Aug 27 2011

Ladies, What Would Hint a Female Character Is Written By a Male?

Published by at 3:30 am under Character Development

What are some giveaways that would suggest to you that a female character is written by a male author?  I’m writing an article on female characters for male authors and would really appreciate your help here.

10 responses so far

10 Responses to “Ladies, What Would Hint a Female Character Is Written By a Male?”

  1. Danion 27 Aug 2011 at 1:07 pm

    If slave Princess Leia in ROTJ wears more clothes than her. If she cannot make a decision such as what route to take without consulting a male lead. If she is only a mindless bulking woman who kills for the sake of killing ala Electra. If she would go save the world but she just put a roast in the oven and the kids are still awake but her superhero husband can go without that thought crossing his mind once. (LOL Actually, that last one sounds like a good plot.)

  2. Snowon 27 Aug 2011 at 4:42 pm

    Well, Maximum Ride bothered me because she claimed to be the “mom” of the group, but she really didn’t do most of the “mom” things that needed to be done. Like, she couldn’t cook. I don’t recall her patching anyone up. She didn’t discipline any of the kids, she didn’t really have rules. She hardly made sure that they all stuck together.

    So, I guess what I’m trying to say is that Patterson tried to say that she fit into a certain role without really knowing what the role would entail to a female mind, or at least the mind of a female that has taken on such a role.

    That’s sort of incoherent, isn’t it?

    (PS, B. Mac: I had to go to two different libraries to find Twilight. I should be able to post soon. Sorry for the wait.)

  3. Mynaon 27 Aug 2011 at 6:36 pm

    Women who are said to be independent, all-for-herself types that then end up becoming dependent on guys. Women who need guys to make decisions, or cling onto the shoulder of the male lead while the action’s going on. Women who are supposed to be the heroes (assuming they’re the MC) who turn out being sidekicks.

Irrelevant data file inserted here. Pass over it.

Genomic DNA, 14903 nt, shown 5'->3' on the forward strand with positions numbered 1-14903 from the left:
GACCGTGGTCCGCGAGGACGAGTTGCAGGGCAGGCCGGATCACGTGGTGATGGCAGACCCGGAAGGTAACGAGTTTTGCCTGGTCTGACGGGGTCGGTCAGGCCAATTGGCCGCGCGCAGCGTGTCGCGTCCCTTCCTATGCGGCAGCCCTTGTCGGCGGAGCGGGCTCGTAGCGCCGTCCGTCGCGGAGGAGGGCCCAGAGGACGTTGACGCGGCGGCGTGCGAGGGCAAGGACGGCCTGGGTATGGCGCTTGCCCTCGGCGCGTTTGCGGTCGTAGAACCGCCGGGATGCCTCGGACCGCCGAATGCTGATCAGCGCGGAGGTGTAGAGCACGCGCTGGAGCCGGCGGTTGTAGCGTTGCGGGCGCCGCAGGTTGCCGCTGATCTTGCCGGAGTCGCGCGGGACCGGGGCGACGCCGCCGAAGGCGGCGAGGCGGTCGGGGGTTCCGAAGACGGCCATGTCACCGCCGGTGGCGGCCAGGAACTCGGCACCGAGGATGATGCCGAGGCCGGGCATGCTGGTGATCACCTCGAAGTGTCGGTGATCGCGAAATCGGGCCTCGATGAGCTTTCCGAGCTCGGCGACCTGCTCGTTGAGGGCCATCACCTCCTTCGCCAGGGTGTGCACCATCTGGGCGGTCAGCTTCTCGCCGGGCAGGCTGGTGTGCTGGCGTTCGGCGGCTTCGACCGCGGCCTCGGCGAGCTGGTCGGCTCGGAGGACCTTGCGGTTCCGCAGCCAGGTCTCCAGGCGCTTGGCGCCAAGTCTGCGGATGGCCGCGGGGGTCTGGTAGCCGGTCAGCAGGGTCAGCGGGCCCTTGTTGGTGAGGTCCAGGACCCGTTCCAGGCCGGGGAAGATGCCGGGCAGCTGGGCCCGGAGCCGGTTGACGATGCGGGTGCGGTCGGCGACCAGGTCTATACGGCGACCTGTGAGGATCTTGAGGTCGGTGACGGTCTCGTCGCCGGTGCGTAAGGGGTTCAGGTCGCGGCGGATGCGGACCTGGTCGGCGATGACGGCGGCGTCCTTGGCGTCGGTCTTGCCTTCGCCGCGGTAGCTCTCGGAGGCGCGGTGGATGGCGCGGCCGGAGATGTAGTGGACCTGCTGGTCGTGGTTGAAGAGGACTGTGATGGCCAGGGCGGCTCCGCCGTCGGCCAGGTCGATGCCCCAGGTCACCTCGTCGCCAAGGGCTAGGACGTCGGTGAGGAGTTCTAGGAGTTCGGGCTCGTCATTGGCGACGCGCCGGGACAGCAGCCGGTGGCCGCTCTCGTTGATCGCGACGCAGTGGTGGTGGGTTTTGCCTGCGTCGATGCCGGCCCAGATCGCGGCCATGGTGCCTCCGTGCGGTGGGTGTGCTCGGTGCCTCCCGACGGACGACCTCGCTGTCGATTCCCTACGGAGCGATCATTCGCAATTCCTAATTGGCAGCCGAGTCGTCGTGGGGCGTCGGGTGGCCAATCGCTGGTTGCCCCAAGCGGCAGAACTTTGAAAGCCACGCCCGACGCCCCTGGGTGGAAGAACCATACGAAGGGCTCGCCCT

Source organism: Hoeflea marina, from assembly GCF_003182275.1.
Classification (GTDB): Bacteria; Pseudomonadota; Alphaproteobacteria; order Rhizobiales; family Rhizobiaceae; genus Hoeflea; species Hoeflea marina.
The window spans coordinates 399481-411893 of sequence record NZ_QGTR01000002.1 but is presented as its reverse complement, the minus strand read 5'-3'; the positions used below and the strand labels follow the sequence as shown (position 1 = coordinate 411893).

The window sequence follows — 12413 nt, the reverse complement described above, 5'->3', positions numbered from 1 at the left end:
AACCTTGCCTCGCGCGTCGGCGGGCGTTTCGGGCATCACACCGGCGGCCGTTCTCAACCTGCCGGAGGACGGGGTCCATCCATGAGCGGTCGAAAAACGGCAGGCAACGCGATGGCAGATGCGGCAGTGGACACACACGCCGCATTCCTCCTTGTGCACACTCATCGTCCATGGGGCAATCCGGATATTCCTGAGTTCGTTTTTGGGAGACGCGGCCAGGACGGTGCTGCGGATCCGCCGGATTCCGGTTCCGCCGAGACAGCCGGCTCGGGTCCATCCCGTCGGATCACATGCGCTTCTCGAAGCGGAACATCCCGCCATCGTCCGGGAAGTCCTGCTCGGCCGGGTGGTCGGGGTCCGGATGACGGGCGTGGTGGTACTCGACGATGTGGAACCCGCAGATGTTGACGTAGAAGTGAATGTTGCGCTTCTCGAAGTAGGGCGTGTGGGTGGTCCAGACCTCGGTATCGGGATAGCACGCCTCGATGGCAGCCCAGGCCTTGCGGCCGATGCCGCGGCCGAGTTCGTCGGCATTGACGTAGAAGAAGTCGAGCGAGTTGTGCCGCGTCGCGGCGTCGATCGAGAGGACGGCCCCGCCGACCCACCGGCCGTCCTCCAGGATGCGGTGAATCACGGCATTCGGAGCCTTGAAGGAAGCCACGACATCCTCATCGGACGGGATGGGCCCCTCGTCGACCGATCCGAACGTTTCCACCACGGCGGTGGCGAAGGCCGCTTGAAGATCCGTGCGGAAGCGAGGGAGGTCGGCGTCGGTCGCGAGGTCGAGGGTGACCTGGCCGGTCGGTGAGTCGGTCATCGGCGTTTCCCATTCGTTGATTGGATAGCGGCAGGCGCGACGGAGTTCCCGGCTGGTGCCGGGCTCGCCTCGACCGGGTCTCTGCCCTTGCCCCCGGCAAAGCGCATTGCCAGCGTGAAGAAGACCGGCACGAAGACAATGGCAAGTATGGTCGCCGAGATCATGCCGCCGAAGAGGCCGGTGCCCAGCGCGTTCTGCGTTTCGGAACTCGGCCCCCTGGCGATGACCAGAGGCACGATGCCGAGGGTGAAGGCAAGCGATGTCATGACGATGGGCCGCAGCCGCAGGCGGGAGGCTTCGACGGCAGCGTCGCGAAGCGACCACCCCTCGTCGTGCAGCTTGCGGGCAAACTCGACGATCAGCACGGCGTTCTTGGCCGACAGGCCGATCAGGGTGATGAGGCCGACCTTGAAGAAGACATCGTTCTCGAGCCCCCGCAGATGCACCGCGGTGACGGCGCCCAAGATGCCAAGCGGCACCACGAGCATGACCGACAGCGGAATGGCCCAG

4. Jonie Legaspion 27 Aug 2011 at 7:35 pm

    If there is only one woman in a setting that would allow more. Double points off if there IS another woman but they never talk to each other. Triple points off if there is another woman and they talk, but about their looks/men/female biological functions.

    If she mentions/complains about her period more than once. Double points off if PMS is mentioned more than once, for more than one character. Points restored if a man mentions PMS and they call him out on it.

    If she is tomboyish, but turns out to have learned stuff from her eight older brothers. Double points off if her mother is dead.

    If she looks exactly like their mother. Double points off if her mother is dead. Triple points off if she is constantly told that she is a living reminder of her mother.

    If, when she fights with another woman, they scratch/slap/call names/tear off each others’ clothing. Points given back if they start doing that, but start kicking/punching/shanking later.

    If, when she fights with another woman, she wins, but against a man she loses. Points restored if she was faking injury to catch him off guard.

  5. Contra Gloveon 27 Aug 2011 at 8:06 pm

    @ Jonie Legaspi

    If she is tomboyish, but turns out to have learned stuff from her eight older brothers.

    I don’t see this as all that problematic. It makes sense that a girl who shows interest in “boy things” would learn from boys.

    If, when she fights with another woman, she wins, but against a man she loses.

    Again, I don’t see the problem with a female character beating a woman but losing to a man. She can’t win against men all the time, while only ever losing to women; the story would become real banal, real fast. This comment reminds me of scenes I’ve seen in various TV shows and at least one novel: Some disreputable man teases a woman for wanting to do guy stuff; usually some kind of physical contest. The woman gets offended. The guy challenges her. The woman beats him.

    This scene is a cliché on its own.

    Don’t take this as a personal attack. I’m just pointing out that two of your items aren’t as bad as you make them out to be.

  6. Brian McKenzie (B. Mac)on 28 Aug 2011 at 4:40 am

    I agree that it would be a problem if a female character could not do anything on her own, especially if she were (supposedly) a main character. However, I also agree with CG that it’s a bit cliche for a disreputable guy to try challenging a woman and then he ends up getting thwomped.

    Any time a guy challenges a woman to anything, my first instinct would be that the writers are setting him up to lose because it isn’t usually very likable for a man to challenge or confront a woman and, generally, viewers would be disappointed if too many unlikable things happened.